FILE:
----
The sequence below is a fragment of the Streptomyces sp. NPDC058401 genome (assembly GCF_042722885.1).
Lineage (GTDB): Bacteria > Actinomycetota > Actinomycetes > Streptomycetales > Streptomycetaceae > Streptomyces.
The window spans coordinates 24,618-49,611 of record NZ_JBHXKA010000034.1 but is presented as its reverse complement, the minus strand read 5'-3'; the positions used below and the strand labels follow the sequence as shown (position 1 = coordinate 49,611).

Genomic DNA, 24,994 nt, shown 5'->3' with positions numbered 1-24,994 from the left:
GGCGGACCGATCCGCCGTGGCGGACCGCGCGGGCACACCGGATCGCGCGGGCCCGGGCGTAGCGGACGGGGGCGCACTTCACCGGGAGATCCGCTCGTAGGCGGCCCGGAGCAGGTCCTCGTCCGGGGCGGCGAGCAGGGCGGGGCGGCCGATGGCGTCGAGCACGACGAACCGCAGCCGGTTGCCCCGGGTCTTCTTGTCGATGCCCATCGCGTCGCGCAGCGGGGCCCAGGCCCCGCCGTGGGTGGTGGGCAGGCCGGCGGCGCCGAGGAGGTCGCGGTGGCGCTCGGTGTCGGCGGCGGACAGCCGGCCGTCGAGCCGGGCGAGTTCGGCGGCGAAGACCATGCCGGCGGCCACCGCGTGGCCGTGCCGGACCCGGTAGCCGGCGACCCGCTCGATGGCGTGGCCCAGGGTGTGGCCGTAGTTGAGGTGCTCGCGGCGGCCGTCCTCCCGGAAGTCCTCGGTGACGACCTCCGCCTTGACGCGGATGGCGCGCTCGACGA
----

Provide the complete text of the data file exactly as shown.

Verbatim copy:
The sequence below is a fragment of the Streptomyces sp. NPDC058401 genome (assembly GCF_042722885.1).
Lineage (GTDB): Bacteria > Actinomycetota > Actinomycetes > Streptomycetales > Streptomycetaceae > Streptomyces.
The window spans coordinates 24,618-49,611 of record NZ_JBHXKA010000034.1 but is presented as its reverse complement, the minus strand read 5'-3'; the positions used below and the strand labels follow the sequence as shown (position 1 = coordinate 49,611).

Genomic DNA, 24,994 nt, shown 5'->3' with positions numbered 1-24,994 from the left:
GGCGGACCGATCCGCCGTGGCGGACCGCGCGGGCACACCGGATCGCGCGGGCCCGGGCGTAGCGGACGGGGGCGCACTTCACCGGGAGATCCGCTCGTAGGCGGCCCGGAGCAGGTCCTCGTCCGGGGCGGCGAGCAGGGCGGGGCGGCCGATGGCGTCGAGCACGACGAACCGCAGCCGGTTGCCCCGGGTCTTCTTGTCGATGCCCATCGCGTCGCGCAGCGGGGCCCAGGCCCCGCCGTGGGTGGTGGGCAGGCCGGCGGCGCCGAGGAGGTCGCGGTGGCGCTCGGTGTCGGCGGCGGACAGCCGGCCGTCGAGCCGGGCGAGTTCGGCGGCGAAGACCATGCCGGCGGCCACCGCGTGGCCGTGCCGGACCCGGTAGCCGGCGACCCGCTCGATGGCGTGGCCCAGGGTGTGGCCGTAGTTGAGGTGCTCGCGGCGGCCGTCCTCCCGGAAGTCCTCGGTGACGACCTCCGCCTTGACGCGGATGGCGCGCTCGACGA